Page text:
I received this entry in my inbox from Anonymous today and if this doesn’t explain what it’s like to live with PTSD, or post traumatic stress disorder, I don’t know what does. I had to absorb this before I was ready to post, so I will give a warning that this is a very intense post. Anonymous told me it was very cathartic and helpful to write, so I’m glad to provide the medium for this person to share. All I can say is wow. I won’t be writing a closing to this post. Thank you, Anonymous, for sharing. I hope sharing this helps another, like it’s helped you; maybe if someone reads this, they’ll know they’re not alone.
Living with Post-Traumatic Stress Disorder (PTSD)
When I was a child growing up in western Nebraska’s “Panhandle”, our family lived in a house on a hill on the outskirts of our tiny, isolated railroad town. Just down the hill, there was a small lake, called Lang Lake. One winter, when I was around ten years old, I found myself walking home from school alone. I came to the edge of the frozen lake and stood there for some time, listening to two voices. One told me to take the snow-covered path around the lake and up the hill, and go home. The other voice came from the middle of the lake, calling me out onto the ice. I listened to that voice, and, with my backpack and Muppets lunch pail in hand, took a cautious step out onto the ice. I discerned the spot where the ice was most thin and perilous, and walked directly out onto the middle of the lake. The ice was so thin that the lakeweeds underneath eerily brushed the top of the ice, and I stood, as frozen as the lake itself, on that spot of clear, thin ice, staring down at dead lakeweeds in the frozen water underneath. I was alternately filled with horror and hope—horror at the thought that I could plunge any second into those murky, icy waters, and hope that it would indeed happen. There is no more to remember after that. I must have gone home. But, twenty-five years later, I still see those frozen lakeweeds in dark waters beneath my feet, and sometimes, today, the ice cracks and I sink below into the depths, and the ice closes over my head.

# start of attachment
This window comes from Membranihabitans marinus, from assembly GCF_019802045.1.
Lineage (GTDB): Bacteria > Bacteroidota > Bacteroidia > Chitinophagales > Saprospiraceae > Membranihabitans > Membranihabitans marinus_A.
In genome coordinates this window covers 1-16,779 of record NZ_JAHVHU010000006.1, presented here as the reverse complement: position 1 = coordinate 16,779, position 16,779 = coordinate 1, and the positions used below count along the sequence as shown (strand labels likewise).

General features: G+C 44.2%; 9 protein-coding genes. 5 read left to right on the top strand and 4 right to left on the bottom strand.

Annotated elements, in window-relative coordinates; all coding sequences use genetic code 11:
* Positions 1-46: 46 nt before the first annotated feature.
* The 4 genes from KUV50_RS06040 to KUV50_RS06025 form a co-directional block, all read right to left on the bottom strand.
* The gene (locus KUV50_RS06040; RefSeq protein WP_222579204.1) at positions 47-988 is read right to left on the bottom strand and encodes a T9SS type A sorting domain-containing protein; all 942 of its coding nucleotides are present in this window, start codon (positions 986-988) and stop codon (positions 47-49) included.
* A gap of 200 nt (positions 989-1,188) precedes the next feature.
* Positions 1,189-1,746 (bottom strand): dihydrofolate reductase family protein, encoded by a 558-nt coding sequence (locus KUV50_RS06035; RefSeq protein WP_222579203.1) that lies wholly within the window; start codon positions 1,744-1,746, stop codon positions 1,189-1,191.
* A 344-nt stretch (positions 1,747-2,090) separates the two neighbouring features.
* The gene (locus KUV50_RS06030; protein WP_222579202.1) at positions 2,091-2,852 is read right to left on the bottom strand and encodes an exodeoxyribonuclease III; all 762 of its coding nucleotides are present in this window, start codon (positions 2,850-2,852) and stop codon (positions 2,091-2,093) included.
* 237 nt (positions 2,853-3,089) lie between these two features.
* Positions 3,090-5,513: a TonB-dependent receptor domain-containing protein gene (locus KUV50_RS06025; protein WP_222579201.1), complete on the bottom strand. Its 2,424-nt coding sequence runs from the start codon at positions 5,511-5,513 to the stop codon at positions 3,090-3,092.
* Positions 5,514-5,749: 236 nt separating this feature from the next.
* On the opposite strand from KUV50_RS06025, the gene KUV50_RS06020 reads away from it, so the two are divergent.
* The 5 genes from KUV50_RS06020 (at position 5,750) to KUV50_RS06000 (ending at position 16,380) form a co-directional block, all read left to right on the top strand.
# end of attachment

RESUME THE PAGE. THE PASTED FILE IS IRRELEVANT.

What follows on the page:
It has come to my attention recently, at age thirty-five, that there are Two. I realized this a couple of days ago as I was leisurely enjoying a cup of coffee with my mom on a lazy weekend morning. I mentioned to her that someone different was living inside my body—someone I hadn’t seen in twenty years. I told my mom that I had to somehow find the Other One again, the one that I had created, patched together, invented. This One that I have desperately worked so hard to create is utterly unlike the Other, Ancient one. The One that I have come to know and love is extraverted, outgoing, funny, wild, adventurous, joyful. The Ancient One hated people, couldn’t speak, couldn’t move, was terrified and was powerless. I thought she had died when I was fourteen, and a started out from scratch to make a new One. But here she is, very much alive, and very much living inside me.